RE-CREATING "THE MISSING MONOLOGUES" by David Rumelle-2017
If anything has been a labour of love - it is this!
When I was recording Dame Hilda's "One Little Maid" as a tribute to a great character of the British theatre, I was aware of the numerous "voices" and "characters" that Dame Hilda had created within her own character - when it came to finding a voice for Lois Patton Vada, American founder of the Rosa Charles Opera Company, I didn't have to look far to find Dame Hilda's generic Bette Davis! (Used to great effect in Auntie Mame" for the BBC and Dr Hinge's vignette play “Whatever happened to Baby Deidre.”)
Similarly - Ernesto Bonavoce, Sister (at Dame Hilda's preparatory school) and Cledwyn Muggershall (of the Rosa Charles) - all had their "voices" in Dame Hilda's back catalogue of radio and television.
Whilst working with the great Lady at Eastbourne in 1998, there was many a conversation regarding the monologues she had written at various times.
In 1992, Dame Hilda embarked on "By Kind Permission" - a one woman touring show with a pianist in the vein of the Joyce Grenfell shows "Requests the pleasure" etc. combining specially written songs and monologues.
Sadly, I was unable to see this show as I was embarking on my own "touring days" , fresh out of drama school and working with Actor/Manager Alexander Bridge - with whom Patrick Fyffe had toured with a great deal....
My only reference for the show was a Pebble Mill at One interview, where Hilda sang her composition "Dora" and discussed the various characters in very abridged form.
I inherited a programme from the show and noticed a lot of the material had been either used in "Between Me and You" (Patrick Fyffe's radio monologue series) or The Regent’s Park show or the “At Home with Hinge and Bracket” series for Radio 2.
I became interested in the other characters that had been created for that production - some of which I'd been given a flavour of from the Pebble Mill interview. But - to my knowledge - there was no recording or prompt copy of the show
A glimmer of hope arrived when our dear friend the late Paul Bishop (a fellow devotee of Hinge and Bracket) unearthed a "private handbag recording” (on cassette), captured at Cardiff. He very kindly entrusted this to me - and I duly copied it via Audacity software and sent it back to him, along with a cd copy. However - close listening revealed the recording was of very poor quality - made long before the invention of the mini disc, which was the most perfect "private handbag" medium for sound quality! I could barely hear a word - even though I did discover a lot of the songs had a different setting from the ones I'd heard played by Dr Hinge on the radio.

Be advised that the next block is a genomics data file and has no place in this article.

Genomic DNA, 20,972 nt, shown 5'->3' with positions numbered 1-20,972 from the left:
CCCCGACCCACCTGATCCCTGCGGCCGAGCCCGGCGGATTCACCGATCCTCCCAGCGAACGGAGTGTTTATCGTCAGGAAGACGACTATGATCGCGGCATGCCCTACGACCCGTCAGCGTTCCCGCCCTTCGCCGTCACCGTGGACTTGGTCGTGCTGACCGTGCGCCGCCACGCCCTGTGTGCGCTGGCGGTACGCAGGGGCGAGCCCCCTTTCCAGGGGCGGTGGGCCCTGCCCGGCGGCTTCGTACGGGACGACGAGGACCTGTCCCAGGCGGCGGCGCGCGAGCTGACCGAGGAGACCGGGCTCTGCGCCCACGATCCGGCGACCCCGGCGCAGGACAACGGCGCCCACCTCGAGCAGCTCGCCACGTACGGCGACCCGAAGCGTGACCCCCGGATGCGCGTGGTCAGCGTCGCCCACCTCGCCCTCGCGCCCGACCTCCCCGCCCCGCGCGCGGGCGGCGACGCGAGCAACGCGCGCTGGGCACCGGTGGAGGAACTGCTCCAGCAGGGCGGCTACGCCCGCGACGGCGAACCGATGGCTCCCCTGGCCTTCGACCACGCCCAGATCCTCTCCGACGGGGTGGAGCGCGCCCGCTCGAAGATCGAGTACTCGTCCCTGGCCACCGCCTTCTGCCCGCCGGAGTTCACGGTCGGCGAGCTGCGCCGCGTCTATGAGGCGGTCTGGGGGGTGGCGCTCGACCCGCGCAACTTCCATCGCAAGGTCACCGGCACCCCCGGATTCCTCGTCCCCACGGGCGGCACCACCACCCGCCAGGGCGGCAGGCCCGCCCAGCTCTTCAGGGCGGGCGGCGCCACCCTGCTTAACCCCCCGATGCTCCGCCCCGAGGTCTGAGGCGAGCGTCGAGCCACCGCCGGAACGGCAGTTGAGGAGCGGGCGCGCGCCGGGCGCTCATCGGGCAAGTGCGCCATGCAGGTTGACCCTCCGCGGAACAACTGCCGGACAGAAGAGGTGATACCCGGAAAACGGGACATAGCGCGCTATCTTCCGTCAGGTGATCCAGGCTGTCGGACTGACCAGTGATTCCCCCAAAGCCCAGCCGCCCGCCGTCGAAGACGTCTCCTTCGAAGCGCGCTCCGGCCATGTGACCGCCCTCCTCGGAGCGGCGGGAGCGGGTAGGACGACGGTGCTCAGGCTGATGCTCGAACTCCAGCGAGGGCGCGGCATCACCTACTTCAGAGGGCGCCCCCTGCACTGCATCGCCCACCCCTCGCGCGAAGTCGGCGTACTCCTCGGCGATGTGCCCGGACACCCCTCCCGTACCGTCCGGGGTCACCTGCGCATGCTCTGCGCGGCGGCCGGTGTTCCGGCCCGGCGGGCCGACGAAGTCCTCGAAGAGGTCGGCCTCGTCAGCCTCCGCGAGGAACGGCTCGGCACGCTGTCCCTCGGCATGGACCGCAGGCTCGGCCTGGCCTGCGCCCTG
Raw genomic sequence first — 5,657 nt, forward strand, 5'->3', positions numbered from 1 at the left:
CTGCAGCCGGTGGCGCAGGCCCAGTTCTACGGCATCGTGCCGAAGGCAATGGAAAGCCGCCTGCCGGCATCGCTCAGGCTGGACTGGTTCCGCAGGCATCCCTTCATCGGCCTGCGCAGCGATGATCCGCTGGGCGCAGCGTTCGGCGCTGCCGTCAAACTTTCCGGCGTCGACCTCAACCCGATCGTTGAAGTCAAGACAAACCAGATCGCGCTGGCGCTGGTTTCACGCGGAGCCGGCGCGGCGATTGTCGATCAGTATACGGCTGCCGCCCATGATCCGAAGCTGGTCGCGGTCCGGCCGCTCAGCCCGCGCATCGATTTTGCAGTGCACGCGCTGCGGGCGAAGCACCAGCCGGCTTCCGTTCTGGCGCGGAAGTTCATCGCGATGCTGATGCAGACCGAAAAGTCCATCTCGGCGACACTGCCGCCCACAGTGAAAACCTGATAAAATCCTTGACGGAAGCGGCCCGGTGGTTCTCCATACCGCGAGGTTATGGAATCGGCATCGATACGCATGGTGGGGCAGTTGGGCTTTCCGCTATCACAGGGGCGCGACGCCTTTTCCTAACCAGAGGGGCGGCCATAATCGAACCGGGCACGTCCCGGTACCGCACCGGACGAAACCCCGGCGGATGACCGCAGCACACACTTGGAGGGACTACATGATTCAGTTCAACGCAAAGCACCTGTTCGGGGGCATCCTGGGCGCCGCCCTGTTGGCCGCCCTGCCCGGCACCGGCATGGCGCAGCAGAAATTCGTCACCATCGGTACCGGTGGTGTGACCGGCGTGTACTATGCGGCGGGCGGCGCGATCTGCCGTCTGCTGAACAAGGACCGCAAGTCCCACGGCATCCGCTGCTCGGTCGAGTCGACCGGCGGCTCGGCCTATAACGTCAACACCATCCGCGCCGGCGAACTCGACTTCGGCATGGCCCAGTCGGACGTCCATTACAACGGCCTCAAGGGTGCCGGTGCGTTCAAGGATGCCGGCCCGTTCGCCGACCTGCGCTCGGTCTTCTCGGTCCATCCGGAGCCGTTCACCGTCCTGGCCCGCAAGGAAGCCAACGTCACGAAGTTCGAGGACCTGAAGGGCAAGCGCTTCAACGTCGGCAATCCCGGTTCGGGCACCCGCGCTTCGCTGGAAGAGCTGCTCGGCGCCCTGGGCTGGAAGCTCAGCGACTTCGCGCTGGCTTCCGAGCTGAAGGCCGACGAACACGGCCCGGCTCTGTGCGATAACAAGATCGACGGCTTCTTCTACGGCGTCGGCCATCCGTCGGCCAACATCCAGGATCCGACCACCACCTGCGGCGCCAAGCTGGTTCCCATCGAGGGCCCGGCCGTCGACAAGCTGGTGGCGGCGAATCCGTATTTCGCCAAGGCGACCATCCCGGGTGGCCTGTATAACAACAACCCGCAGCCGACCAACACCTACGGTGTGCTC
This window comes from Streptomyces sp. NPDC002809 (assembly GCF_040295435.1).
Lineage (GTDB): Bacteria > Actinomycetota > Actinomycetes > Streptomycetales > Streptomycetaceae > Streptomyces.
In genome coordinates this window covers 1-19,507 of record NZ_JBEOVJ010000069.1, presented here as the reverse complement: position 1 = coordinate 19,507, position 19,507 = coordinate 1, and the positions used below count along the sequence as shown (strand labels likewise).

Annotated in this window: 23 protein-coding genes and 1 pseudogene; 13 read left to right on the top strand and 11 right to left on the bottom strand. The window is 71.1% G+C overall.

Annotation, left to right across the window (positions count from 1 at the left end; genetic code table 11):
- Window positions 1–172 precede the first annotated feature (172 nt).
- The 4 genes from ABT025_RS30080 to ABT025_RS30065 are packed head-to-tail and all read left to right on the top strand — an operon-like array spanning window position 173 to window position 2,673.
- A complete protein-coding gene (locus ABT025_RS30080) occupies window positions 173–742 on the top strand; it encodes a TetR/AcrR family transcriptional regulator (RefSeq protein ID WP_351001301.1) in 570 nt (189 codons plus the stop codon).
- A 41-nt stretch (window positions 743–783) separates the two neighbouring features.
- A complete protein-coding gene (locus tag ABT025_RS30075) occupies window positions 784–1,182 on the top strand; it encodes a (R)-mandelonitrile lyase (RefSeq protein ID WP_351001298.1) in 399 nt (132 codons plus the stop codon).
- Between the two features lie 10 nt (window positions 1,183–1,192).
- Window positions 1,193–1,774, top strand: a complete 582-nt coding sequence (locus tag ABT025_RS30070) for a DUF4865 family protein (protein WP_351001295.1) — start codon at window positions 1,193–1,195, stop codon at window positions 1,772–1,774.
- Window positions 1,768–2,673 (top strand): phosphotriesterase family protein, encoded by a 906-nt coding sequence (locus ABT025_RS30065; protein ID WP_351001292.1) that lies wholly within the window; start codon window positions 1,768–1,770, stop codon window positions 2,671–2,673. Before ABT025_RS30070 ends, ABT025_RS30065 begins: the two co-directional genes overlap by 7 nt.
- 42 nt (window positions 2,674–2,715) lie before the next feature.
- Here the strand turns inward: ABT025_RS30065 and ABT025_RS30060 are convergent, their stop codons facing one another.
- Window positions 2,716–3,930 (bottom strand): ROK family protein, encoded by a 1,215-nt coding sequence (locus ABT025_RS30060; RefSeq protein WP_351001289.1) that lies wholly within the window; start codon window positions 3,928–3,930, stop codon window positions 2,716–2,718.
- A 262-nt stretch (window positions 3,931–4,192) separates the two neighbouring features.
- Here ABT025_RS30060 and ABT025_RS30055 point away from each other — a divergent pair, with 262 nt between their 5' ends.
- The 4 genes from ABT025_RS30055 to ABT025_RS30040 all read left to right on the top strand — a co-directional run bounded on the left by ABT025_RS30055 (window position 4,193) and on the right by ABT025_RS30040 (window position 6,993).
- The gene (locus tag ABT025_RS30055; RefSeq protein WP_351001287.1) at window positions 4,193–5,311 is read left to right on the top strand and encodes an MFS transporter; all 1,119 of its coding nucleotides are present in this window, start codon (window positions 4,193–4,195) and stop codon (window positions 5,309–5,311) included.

But for the monologues themselves - very little could be heard.
Over the next few years I mentioned this to several others and a few volunteered to try and decipher the tape recording. Indeed, I tried myself - but either from lack of time, inaudibility or pure irritation at the lack of clarity - my efforts came to naught. I also tried contacting the original agents and the music director, mentioned in the programme - but all proved fruitless.
Cut to late 2016 and Dr Hinge was about to make a triumphant return to the stage in "The Dowager’s Oyster" in London. I was chatting to Cherri Graebe via Messenger - and happened to mention the "lost monologues". Cherri offered to try and decipher the recordings - as she had done a lot of transcription and similar re-construction of words and music. I duly sent her an even more re-mastered copy of "Sister Tabernacle" (the first of the monologues). To my utter amazement - she very soon came back to me with a basic script (sketchy-but still far better than I'd ever imagined possible!). Over the next few weeks Cherri continued to listen to the recordings via head-phones and sent back almost daily updates to the script. I was anxious not to interfere with her transcription and "fill in the gaps" that were difficult to ascertain from the recording. I wanted the finished scripts to be as near to Dame Hilda's original as we could manage. When Cherri felt she had exhausted all possibilities from the recording I filled in any small gaps in the scripts (always being true to Dame Hilda's inimitable style) and started to vocalise it based on Dame Hilda's vocal interpretation from the Pebble Mill Interview, and then subtly fill in any missed lines and make the script "work dramatically" and "tell a story". Within a few days - I had the first script up on its feet for a test recording.
Meanwhile - Cherri had started work on the next monologue - Annie Malpas (which is probably the most Grenfell-esque of the Quintet). This proved to be a lot easier to hear - and once she had sent me a workable script, my revisions were minimal.
I did test recordings of the first two and found these wonderful characters were jumping off the page at me like old friends - still true to the spirit of Dame Hilda's portrayal in her show.